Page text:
As Linden senses the walls closing she, she begins to settle up her affairs. She heads to her biological mother's house to ask if she'll care for Jack if anything happens. As Linden appraises the pictures on the mantel, she notices one of the two of them from Linden's childhood. The women reminisce about one of their last, best days together before Linden was taken away: Hand-in-hand, they went to several parades (young Linden loved parades), and Linden's mother bought her a red pinwheel that resembled both of their fiery hair. As night descended and the crowd got thicker, Linden lost the pinwheel... then she lost her mother's hand. It was a symbolic moment since Linden's mother gave her away not long after. This act of retelling the story is cathartic for both of them. It's not exactly a total reconciliation—they do not embrace (or even hold hands); in fact, Linden stays just far enough away to evade her mother's touch as she walks out the door. Still, they seemed to have achieved some sense of peace as they part ways.
Holder and Linden visit Rayne's dance instructor, Charles Ross, to follow up on her alibi. Long story short, they're cuddle buddies. But the real heart of this scene lies in the pop-culture one-liners Holder slips into the conversation: "Come on, Chuck, everybody's seen Dirty Dancing," and "That's it? G.I. Jane just wants a hug?" Ross also explains that Margaret had lost a child. (Whether that child was hers or the one for whose death she was responsible remains unclear.)
Speaking of children, Linden arrives home to overhear Jack talking to his girlfriend, admitting that hasn't actually been booted from his dad's house but that he only came to Seattle so Linden wouldn't be sad and alone. In turn, that makes her realize how sad and alone she really is... and also puts the shoe on the other foot in her analysis of Rayne.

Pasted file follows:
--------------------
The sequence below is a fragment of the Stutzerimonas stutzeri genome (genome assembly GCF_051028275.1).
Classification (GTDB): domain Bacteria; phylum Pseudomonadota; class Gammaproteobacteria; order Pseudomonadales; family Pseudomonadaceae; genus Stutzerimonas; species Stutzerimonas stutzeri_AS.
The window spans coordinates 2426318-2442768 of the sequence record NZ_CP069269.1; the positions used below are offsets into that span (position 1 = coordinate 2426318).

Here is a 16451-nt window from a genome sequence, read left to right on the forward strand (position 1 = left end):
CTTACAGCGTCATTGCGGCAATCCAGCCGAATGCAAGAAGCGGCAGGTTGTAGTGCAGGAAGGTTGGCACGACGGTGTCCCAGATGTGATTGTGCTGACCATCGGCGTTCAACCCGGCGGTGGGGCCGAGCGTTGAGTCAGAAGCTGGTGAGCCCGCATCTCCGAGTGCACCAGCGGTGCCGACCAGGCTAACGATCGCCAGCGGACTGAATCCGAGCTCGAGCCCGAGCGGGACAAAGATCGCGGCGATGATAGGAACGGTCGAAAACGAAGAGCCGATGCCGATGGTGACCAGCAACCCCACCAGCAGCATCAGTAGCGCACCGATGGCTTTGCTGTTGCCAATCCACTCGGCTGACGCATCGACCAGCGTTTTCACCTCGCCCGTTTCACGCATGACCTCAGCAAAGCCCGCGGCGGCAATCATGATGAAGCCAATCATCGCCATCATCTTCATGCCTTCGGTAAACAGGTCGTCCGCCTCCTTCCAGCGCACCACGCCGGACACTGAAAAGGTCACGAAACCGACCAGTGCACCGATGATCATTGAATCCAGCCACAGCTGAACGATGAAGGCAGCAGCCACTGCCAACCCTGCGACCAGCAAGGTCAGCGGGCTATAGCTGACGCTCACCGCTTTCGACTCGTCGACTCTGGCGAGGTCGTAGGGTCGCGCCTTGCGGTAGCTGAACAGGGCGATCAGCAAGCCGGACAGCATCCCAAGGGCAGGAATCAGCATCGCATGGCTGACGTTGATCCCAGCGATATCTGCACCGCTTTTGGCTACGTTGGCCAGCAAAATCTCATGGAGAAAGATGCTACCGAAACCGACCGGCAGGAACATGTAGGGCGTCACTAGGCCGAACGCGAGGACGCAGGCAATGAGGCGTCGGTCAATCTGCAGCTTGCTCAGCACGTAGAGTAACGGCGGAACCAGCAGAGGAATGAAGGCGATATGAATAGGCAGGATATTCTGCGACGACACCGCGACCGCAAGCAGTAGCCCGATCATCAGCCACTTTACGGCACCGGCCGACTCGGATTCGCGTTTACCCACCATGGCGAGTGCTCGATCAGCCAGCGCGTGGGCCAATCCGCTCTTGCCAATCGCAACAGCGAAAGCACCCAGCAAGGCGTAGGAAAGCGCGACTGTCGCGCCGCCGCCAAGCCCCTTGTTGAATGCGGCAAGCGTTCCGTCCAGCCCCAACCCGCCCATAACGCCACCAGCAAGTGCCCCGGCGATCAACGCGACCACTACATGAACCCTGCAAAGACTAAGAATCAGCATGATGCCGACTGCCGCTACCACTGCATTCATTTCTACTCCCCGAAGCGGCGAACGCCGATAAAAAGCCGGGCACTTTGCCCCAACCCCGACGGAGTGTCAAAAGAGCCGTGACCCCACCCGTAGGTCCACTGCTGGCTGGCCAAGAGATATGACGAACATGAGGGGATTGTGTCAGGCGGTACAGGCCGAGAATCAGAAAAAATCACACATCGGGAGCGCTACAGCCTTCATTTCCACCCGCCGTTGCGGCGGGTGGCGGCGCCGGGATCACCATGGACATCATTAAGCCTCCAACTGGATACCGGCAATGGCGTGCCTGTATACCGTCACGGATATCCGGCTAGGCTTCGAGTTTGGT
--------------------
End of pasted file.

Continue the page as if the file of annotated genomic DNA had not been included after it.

Back at St. George's, Kyle notices some black ropes on the doors during Family Day. One of the other cadets mentions a secret meeting that night, and it strikes a nerve. Kyle approaches Knopf to mention that he saw the same rope on his door the afternoon before his family was murdered. Knopf refuses to answer his questions but flees to Rayne's house, where he finds Fielding, who declares, "The plan's falling apart." In not so many words, Knopf and Fielding cop to being involved in the Stansbury murders (Fielding, in particular, admits to recovering the gun detectives were unable to find). They say they've followed Rayne's plans to the letter, but now it's time to find out what Kyle remembers. Rayne goes level-10 mama bear on Fielding, telling him not to touch Kyle. He says, "You're getting soft, Colonel, and frankly you're coddling that little s---." Whap! She smacks him across the face—and without even singing a nursery rhyme.
NEXT: Kyle remembers that night